Joe Manchin Has Often Been at Odds With Dems, but His Vote Has Never Packed This Much Wallop

As a conservative Democrat, Senator Joe Manchin (D-W.Va.) has often been at odds with his own party in the Senate throughout his career, but his vote has never wielded as much power as it does right now.

The senator represents a key tally in the deadlocked Senate for President Joe Biden's Build Back Better plan, which would allocate $1.75 trillion for social spending, welfare programs and clean-energy initiatives.

The 74-year-old Manchin has been West Virginia's senior senator since 2010, and after he pulled his support of the agenda, received a fury of backlash from Democrats after previously committing to the president to help pass the legislation.

Manchin announced Sunday on Fox News that he simply couldn't vote for the legislation because he "cannot explain the sweeping Build Back Better Act in West Virginia."

One expert told Newsweek that Manchin's decision to walk back a "yes" stance on the bill was puzzling, and he could end up alienating the shrinking number of West Virginia registered Democrats who have always supported him. This could prove troublesome for Manchin as he looks toward his 2024 campaign.

John C. Kilwein, associate professor of political science at West Virginia University, told Newsweek in regards to Manchin voting "no" that "I don't see really what he gained from it ... you can see palpable anger from the White House and from you know, a significant portion of the Congress."

"I think the group he's most alienated are those progressives and committed Democrats in West Virginia because this really does seem like a slap in the face," Kilwein continued.

"I don't really see a way he can do it," Kilwein added when asked if Manchin could win re-election in 2024 without the support of West Virginia Democrats. "The registration numbers have definitely gotten swung in favor for the Republicans and independents but there's still you know, his margin was so tight last time."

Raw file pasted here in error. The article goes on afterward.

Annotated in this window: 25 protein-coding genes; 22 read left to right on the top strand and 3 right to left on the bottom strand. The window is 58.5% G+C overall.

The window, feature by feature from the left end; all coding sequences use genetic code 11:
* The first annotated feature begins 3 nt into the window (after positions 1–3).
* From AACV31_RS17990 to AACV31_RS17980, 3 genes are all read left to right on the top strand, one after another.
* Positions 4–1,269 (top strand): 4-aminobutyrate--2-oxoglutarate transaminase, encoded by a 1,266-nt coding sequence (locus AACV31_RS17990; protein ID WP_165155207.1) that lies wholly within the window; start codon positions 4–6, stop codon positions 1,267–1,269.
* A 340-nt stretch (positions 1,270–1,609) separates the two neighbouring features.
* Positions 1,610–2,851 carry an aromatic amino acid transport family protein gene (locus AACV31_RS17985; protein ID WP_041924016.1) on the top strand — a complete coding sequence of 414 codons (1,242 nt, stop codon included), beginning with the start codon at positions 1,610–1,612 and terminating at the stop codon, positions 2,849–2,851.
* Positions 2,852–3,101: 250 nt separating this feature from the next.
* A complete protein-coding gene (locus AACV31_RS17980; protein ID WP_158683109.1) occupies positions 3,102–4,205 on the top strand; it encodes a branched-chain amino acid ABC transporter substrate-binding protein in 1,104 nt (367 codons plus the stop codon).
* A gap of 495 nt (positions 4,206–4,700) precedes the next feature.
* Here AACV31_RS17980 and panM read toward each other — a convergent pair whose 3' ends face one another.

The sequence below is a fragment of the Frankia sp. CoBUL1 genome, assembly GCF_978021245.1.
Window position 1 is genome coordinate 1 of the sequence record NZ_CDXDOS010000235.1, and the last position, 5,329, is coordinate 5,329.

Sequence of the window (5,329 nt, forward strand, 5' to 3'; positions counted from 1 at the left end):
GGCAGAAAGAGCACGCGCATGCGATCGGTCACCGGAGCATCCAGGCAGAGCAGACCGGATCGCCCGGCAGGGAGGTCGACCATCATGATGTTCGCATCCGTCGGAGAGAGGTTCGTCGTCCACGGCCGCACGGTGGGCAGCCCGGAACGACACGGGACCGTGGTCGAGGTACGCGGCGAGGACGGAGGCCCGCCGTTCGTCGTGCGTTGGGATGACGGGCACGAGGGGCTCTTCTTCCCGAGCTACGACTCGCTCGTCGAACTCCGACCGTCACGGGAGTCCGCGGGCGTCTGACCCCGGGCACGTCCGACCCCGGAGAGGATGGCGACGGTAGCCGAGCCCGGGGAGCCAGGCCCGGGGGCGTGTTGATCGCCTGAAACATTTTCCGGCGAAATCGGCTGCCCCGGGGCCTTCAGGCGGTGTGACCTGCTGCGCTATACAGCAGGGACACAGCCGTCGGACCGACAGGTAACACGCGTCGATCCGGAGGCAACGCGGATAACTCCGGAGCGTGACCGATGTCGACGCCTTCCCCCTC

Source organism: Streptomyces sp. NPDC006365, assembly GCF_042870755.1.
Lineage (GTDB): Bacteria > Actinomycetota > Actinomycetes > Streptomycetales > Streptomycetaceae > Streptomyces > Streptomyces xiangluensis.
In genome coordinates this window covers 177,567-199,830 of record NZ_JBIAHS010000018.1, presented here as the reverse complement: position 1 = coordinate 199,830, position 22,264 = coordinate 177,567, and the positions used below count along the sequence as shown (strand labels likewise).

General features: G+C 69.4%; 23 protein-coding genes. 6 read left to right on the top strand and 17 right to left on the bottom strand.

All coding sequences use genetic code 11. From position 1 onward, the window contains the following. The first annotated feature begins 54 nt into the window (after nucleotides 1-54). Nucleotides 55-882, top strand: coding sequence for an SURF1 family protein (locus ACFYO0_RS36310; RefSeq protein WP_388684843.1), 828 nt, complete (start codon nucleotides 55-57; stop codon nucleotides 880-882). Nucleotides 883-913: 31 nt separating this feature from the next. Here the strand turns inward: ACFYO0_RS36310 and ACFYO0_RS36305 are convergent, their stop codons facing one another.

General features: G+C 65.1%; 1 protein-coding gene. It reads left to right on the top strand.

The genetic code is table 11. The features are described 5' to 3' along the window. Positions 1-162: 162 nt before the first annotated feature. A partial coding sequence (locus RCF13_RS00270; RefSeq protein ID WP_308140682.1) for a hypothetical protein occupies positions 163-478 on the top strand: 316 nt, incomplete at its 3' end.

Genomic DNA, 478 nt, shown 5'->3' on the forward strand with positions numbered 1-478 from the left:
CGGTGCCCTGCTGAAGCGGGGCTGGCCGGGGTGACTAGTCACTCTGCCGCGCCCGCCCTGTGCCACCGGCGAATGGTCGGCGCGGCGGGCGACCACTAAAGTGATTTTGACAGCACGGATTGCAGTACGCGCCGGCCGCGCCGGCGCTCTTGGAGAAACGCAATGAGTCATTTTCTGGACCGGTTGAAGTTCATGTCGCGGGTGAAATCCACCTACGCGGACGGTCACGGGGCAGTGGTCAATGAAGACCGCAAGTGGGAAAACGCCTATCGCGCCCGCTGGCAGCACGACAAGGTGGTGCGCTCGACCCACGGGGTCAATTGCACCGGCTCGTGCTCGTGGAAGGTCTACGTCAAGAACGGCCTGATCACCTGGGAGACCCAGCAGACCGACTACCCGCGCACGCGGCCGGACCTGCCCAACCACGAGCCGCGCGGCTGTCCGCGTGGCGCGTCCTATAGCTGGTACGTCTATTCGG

"So it's not like he can run the table on the right side of the spectrum and he's gonna need Democratic support."

Joe Manchin
Senator Joe Manchin (D-W.Va.) has stated that he could not support the Build Back Better legislation moving forward, but it seems that many of his constituents in West Virginia feel otherwise. Here, Manchin can be seen during a press conference in November. Chip Somodevilla/Getty

However, Tom Susman, a partner at West Virginia's TSG Consulting, believes that Manchin may not see much of a blowback due to the state's lack of a significantly organized Democratic Party. Indeed, West Virginia has been swept by a GOP wave over the past few decades, and is now considered a deeply red state.

"There's not a really well organized Democratic Party in West Virginia, so I don't know that impacts him within the party structure given that he's really a party of one right now being Joe Manchin in terms of being the only statewide elected Democrat," Susman told Newsweek. "For the Dems, the risk he runs is that those folks either don't go vote in the 2024 election or they just skip over it and they just don't see a difference between him and Republicans."

"For people in West Virginia, it's Joe Manchin all the time ... so if it's about name ID, he's got it. Now how that translates to votes in three years? I have no idea," Susman added.

Despite Manchin asserting that he could not explain a vote for Build Back Better to the people of his state, recent polling has found that a majority of West Virginians support either all or part of the president's agenda.

A September survey of West Virginians by labor constituency BlueGreen Alliance reported that many likely voters in that state supported many of the provisions put forth by the Build Back Better plan.

This includes 77 percent support for "rebuilding America's water infrastructure to have cleaner, safer water," and 73 percent support for "strengthening and supporting America's human services workforce, including care providers, front-line healthcare workers, and educators," according to the poll.

The front page of the Charleston Gazette-Mail published a headline on Sunday stating simply, "We need this so bad" regarding the Build Back Better package.

Additionally, Representative Ilhan Omar (D-Minn.) tweeted Sunday that "West Virginia is 50th in public health. 50th in childcare. 48th in employment ... this has nothing to do with [Manchin's] constituents. This is about the corruption and self-interest of a coal baron."

Newsweek has reached out to Manchin's office for comment.

Alexandra Hutzler contributed to this report.